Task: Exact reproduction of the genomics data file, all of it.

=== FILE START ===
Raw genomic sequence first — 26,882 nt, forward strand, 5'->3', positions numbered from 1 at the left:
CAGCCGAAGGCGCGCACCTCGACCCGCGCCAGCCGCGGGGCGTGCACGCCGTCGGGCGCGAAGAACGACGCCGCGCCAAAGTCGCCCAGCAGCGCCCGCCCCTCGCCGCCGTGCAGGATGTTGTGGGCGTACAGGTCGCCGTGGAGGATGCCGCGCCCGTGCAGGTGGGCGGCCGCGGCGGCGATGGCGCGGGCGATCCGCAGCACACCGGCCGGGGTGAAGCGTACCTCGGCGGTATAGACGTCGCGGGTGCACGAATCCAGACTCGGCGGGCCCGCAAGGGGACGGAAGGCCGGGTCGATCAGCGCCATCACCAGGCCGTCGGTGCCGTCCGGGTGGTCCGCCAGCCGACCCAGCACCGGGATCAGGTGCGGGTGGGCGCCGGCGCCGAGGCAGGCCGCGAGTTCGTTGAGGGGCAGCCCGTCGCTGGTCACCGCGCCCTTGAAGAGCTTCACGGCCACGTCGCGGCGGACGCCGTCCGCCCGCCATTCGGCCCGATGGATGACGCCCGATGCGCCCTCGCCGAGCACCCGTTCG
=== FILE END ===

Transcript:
Raw genomic sequence first — 26,882 nt, forward strand, 5'->3', positions numbered from 1 at the left:
CAGCCGAAGGCGCGCACCTCGACCCGCGCCAGCCGCGGGGCGTGCACGCCGTCGGGCGCGAAGAACGACGCCGCGCCAAAGTCGCCCAGCAGCGCCCGCCCCTCGCCGCCGTGCAGGATGTTGTGGGCGTACAGGTCGCCGTGGAGGATGCCGCGCCCGTGCAGGTGGGCGGCCGCGGCGGCGATGGCGCGGGCGATCCGCAGCACACCGGCCGGGGTGAAGCGTACCTCGGCGGTATAGACGTCGCGGGTGCACGAATCCAGACTCGGCGGGCCCGCAAGGGGACGGAAGGCCGGGTCGATCAGCGCCATCACCAGGCCGTCGGTGCCGTCCGGGTGGTCCGCCAGCCGACCCAGCACCGGGATCAGGTGCGGGTGGGCGCCGGCGCCGAGGCAGGCCGCGAGTTCGTTGAGGGGCAGCCCGTCGCTGGTCACCGCGCCCTTGAAGAGCTTCACGGCCACGTCGCGGCGGACGCCGTCCGCCCGCCATTCGGCCCGATGGATGACGCCCGATGCGCCCTCGCCGAGCACCCGTTCG